And Risa Goluboff, dean of the University of Virginia School of Law, who led the university's response to the events in Charlottesville in August 2017, told us in July 2019 what we need to do, when she shared at Chautauqua:

“Take all of the resources you have, all of the education you have, all of the institutions of which you are a part, and you put them to work to recommit to the values of love, tolerance, understanding and justice in the face of hate, intolerance and violence."

So where do we go from here?

 

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Photo by Alexander Wadley/The Chautauquan Daily

Bishop Eugene Taylor Sutton of the Diocese of Maryland told us in August of last summer:

“The only chance that a liberal democracy such as ours (has to) succeed is if there is an informed populace deeply in love with their country, who love it enough to challenge, critique and protest when the nation does not live up to its ideals. The nation’s founders knew that dissent in a democracy is not a synonym for disloyalty. In fact, what is really unpatriotic is blind subservience.”

 

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Photo by Abigail Dollins/The Chautauquan Daily

And Bryan Stevenson, founder and executive director of the Equal Justice Initiative, reminded us the August the year prior:

“We can’t create justice if we insist on only doing the things that are comfortable and convenient. It just doesn’t work that way. I do not do what I do because someone has to do it. I don’t do what I do because it is important. I realized I do what I do because I am broken, too. … It is the broken among us that can teach us the way mercy can heal. It is the broken that understand the power of compassion. It is the broken that can teach us why justice is urgent in a society like ours and (it is) in brokenness that we understand what our humanity is all about."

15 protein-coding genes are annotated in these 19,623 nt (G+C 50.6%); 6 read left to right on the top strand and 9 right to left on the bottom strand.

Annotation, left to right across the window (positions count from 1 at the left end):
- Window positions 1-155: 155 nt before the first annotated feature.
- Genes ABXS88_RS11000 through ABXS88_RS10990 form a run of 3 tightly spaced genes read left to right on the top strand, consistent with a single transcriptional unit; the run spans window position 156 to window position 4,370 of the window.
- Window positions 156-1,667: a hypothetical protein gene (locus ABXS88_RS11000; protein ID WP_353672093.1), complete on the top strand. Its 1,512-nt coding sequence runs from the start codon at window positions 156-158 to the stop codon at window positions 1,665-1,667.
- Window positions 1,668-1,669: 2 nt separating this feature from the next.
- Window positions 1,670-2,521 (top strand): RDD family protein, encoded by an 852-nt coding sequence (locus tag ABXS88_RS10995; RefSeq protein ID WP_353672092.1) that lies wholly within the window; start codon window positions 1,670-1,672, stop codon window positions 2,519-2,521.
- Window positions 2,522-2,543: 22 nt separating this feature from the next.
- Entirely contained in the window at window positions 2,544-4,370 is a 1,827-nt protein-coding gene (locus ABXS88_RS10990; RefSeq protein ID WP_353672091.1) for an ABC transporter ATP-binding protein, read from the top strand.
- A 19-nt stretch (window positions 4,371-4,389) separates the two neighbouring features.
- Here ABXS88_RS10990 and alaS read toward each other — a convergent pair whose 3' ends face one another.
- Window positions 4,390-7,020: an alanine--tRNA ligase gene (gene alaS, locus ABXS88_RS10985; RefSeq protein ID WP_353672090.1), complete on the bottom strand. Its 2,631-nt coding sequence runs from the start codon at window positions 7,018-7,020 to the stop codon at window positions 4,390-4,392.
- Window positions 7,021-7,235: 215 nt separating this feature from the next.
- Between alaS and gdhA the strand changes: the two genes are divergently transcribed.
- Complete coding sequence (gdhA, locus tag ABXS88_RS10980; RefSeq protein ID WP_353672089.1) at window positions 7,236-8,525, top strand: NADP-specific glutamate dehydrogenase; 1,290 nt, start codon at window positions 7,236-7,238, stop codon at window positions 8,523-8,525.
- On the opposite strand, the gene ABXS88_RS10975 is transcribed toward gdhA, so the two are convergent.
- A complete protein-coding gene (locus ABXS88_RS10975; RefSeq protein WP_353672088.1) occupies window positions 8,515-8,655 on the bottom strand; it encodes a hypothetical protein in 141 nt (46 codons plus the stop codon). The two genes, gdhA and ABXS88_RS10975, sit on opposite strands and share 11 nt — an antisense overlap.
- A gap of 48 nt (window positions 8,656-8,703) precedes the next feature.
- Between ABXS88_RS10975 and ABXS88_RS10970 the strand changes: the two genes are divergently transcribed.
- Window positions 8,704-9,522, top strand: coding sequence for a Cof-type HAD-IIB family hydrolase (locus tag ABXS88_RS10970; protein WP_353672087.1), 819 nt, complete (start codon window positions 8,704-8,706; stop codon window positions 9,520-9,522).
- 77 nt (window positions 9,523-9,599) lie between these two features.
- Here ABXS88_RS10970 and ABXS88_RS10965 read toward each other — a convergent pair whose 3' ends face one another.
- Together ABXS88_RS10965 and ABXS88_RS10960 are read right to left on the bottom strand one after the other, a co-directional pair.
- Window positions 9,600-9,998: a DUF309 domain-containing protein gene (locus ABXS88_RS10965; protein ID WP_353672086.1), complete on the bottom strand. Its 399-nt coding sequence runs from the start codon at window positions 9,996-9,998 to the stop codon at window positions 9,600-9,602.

Chautauqua is a shared community where people with a thirst for learning and an interest in ongoing self-development are drawn and thrive. Chautauqua’s work and interactions with others, as an institution and a community, are inspired and guided by a common set of beliefs and commitments, including the dignity and contributions of all people and a belief that dialogue is needed to achieve enhanced understanding that leads to positive action. Our strategic plan calls for a more inclusive society and Chautauqua as one of its core drivers.

As I think about all that’s happening in our nation, I yearn for the humanity that Bryan spoke of to find its rightful place in our nation. I yearn for us to live up to our ideals. I yearn for us to see one another. The events of the past week will certainly be front and center as we grapple with important conversations this summer. I hope those conversations provide one more step toward a shared understanding of our humanity, and that it creates a thirst for justice the world over.

May the God we know by many names and traditions bring healing, justice and peace.

 

Michael E. Hill
President